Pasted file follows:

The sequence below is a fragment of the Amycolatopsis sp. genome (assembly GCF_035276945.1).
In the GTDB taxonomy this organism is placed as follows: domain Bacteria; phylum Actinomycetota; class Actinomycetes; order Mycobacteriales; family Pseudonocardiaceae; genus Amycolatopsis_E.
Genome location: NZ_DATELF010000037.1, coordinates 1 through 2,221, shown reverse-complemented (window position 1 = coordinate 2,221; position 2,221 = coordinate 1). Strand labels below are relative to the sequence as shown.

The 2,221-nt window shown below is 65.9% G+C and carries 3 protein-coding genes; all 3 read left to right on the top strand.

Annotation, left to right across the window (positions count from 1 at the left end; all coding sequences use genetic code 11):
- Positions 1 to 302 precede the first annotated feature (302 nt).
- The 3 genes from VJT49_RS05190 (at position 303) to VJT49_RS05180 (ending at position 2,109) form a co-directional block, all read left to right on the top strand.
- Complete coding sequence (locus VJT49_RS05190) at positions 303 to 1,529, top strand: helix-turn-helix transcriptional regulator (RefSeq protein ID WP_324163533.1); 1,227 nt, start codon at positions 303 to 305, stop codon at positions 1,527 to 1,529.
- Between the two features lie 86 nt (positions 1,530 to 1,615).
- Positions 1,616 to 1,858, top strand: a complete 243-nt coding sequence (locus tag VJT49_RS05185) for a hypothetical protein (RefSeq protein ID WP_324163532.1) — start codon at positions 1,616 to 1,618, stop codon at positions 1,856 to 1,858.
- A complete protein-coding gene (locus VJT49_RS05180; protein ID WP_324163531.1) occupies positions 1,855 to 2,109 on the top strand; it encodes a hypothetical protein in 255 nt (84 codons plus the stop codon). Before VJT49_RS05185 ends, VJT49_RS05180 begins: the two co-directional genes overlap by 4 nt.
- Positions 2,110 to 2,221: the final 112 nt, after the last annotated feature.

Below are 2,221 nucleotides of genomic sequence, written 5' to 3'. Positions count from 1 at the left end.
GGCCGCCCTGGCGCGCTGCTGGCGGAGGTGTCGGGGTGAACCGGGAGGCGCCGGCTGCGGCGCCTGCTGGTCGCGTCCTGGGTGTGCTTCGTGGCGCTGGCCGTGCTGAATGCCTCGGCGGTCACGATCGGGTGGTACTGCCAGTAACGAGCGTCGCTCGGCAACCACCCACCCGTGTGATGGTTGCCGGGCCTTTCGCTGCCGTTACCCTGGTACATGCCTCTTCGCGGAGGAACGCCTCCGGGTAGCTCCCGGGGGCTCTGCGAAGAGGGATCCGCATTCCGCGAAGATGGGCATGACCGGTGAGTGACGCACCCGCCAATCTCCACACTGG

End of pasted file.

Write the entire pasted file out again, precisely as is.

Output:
The sequence below is a fragment of the Amycolatopsis sp. genome (assembly GCF_035276945.1).
In the GTDB taxonomy this organism is placed as follows: domain Bacteria; phylum Actinomycetota; class Actinomycetes; order Mycobacteriales; family Pseudonocardiaceae; genus Amycolatopsis_E.
Genome location: NZ_DATELF010000037.1, coordinates 1 through 2,221, shown reverse-complemented (window position 1 = coordinate 2,221; position 2,221 = coordinate 1). Strand labels below are relative to the sequence as shown.

The 2,221-nt window shown below is 65.9% G+C and carries 3 protein-coding genes; all 3 read left to right on the top strand.

Annotation, left to right across the window (positions count from 1 at the left end; all coding sequences use genetic code 11):
- Positions 1 to 302 precede the first annotated feature (302 nt).
- The 3 genes from VJT49_RS05190 (at position 303) to VJT49_RS05180 (ending at position 2,109) form a co-directional block, all read left to right on the top strand.
- Complete coding sequence (locus VJT49_RS05190) at positions 303 to 1,529, top strand: helix-turn-helix transcriptional regulator (RefSeq protein ID WP_324163533.1); 1,227 nt, start codon at positions 303 to 305, stop codon at positions 1,527 to 1,529.
- Between the two features lie 86 nt (positions 1,530 to 1,615).
- Positions 1,616 to 1,858, top strand: a complete 243-nt coding sequence (locus tag VJT49_RS05185) for a hypothetical protein (RefSeq protein ID WP_324163532.1) — start codon at positions 1,616 to 1,618, stop codon at positions 1,856 to 1,858.
- A complete protein-coding gene (locus VJT49_RS05180; protein ID WP_324163531.1) occupies positions 1,855 to 2,109 on the top strand; it encodes a hypothetical protein in 255 nt (84 codons plus the stop codon). Before VJT49_RS05185 ends, VJT49_RS05180 begins: the two co-directional genes overlap by 4 nt.
- Positions 2,110 to 2,221: the final 112 nt, after the last annotated feature.

Below are 2,221 nucleotides of genomic sequence, written 5' to 3'. Positions count from 1 at the left end.
GGCCGCCCTGGCGCGCTGCTGGCGGAGGTGTCGGGGTGAACCGGGAGGCGCCGGCTGCGGCGCCTGCTGGTCGCGTCCTGGGTGTGCTTCGTGGCGCTGGCCGTGCTGAATGCCTCGGCGGTCACGATCGGGTGGTACTGCCAGTAACGAGCGTCGCTCGGCAACCACCCACCCGTGTGATGGTTGCCGGGCCTTTCGCTGCCGTTACCCTGGTACATGCCTCTTCGCGGAGGAACGCCTCCGGGTAGCTCCCGGGGGCTCTGCGAAGAGGGATCCGCATTCCGCGAAGATGGGCATGACCGGTGAGTGACGCACCCGCCAATCTCCACACTGG